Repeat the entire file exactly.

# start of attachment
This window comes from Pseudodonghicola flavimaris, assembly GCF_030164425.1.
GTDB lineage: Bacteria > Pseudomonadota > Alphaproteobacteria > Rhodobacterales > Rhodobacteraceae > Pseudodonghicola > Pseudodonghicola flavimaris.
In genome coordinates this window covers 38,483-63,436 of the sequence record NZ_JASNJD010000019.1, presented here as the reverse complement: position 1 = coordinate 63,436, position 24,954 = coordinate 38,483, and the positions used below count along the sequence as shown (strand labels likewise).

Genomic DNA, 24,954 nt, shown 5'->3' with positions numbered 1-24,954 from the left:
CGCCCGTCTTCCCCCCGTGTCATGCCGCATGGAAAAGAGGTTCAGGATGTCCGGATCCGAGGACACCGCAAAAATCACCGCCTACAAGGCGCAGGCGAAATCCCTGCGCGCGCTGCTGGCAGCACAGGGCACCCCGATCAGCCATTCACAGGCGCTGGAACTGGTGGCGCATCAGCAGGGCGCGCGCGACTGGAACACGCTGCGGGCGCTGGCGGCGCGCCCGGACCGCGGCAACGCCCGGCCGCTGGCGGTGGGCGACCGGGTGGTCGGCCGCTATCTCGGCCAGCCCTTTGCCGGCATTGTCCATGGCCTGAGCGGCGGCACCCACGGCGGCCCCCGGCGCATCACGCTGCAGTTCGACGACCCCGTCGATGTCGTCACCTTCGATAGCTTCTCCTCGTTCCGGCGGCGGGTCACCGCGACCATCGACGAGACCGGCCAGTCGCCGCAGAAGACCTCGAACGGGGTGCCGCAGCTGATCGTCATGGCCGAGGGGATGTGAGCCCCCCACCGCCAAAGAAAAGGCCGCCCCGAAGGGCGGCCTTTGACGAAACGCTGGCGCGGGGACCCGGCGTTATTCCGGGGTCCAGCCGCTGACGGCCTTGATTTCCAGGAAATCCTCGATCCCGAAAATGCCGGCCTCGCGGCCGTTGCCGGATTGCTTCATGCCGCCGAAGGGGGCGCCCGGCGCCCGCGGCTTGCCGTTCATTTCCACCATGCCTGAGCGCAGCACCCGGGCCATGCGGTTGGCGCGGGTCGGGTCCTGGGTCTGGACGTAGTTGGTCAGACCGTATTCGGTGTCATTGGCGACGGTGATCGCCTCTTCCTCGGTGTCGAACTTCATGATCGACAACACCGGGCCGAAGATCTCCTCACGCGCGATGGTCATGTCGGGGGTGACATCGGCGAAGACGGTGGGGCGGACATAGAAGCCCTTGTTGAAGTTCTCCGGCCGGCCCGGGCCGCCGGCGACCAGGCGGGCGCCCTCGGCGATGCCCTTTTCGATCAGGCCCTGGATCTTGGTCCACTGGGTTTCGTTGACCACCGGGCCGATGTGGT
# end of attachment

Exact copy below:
This window comes from Pseudodonghicola flavimaris, assembly GCF_030164425.1.
GTDB lineage: Bacteria > Pseudomonadota > Alphaproteobacteria > Rhodobacterales > Rhodobacteraceae > Pseudodonghicola > Pseudodonghicola flavimaris.
In genome coordinates this window covers 38,483-63,436 of the sequence record NZ_JASNJD010000019.1, presented here as the reverse complement: position 1 = coordinate 63,436, position 24,954 = coordinate 38,483, and the positions used below count along the sequence as shown (strand labels likewise).

Genomic DNA, 24,954 nt, shown 5'->3' with positions numbered 1-24,954 from the left:
CGCCCGTCTTCCCCCCGTGTCATGCCGCATGGAAAAGAGGTTCAGGATGTCCGGATCCGAGGACACCGCAAAAATCACCGCCTACAAGGCGCAGGCGAAATCCCTGCGCGCGCTGCTGGCAGCACAGGGCACCCCGATCAGCCATTCACAGGCGCTGGAACTGGTGGCGCATCAGCAGGGCGCGCGCGACTGGAACACGCTGCGGGCGCTGGCGGCGCGCCCGGACCGCGGCAACGCCCGGCCGCTGGCGGTGGGCGACCGGGTGGTCGGCCGCTATCTCGGCCAGCCCTTTGCCGGCATTGTCCATGGCCTGAGCGGCGGCACCCACGGCGGCCCCCGGCGCATCACGCTGCAGTTCGACGACCCCGTCGATGTCGTCACCTTCGATAGCTTCTCCTCGTTCCGGCGGCGGGTCACCGCGACCATCGACGAGACCGGCCAGTCGCCGCAGAAGACCTCGAACGGGGTGCCGCAGCTGATCGTCATGGCCGAGGGGATGTGAGCCCCCCACCGCCAAAGAAAAGGCCGCCCCGAAGGGCGGCCTTTGACGAAACGCTGGCGCGGGGACCCGGCGTTATTCCGGGGTCCAGCCGCTGACGGCCTTGATTTCCAGGAAATCCTCGATCCCGAAAATGCCGGCCTCGCGGCCGTTGCCGGATTGCTTCATGCCGCCGAAGGGGGCGCCCGGCGCCCGCGGCTTGCCGTTCATTTCCACCATGCCTGAGCGCAGCACCCGGGCCATGCGGTTGGCGCGGGTCGGGTCCTGGGTCTGGACGTAGTTGGTCAGACCGTATTCGGTGTCATTGGCGACGGTGATCGCCTCTTCCTCGGTGTCGAACTTCATGATCGACAACACCGGGCCGAAGATCTCCTCACGCGCGATGGTCATGTCGGGGGTGACATCGGCGAAGACGGTGGGGCGGACATAGAAGCCCTTGTTGAAGTTCTCCGGCCGGCCCGGGCCGCCGGCGACCAGGCGGGCGCCCTCGGCGATGCCCTTTTCGATCAGGCCCTGGATCTTGGTCCACTGGGTTTCGTTGACCACCGGGCCGATGTGGT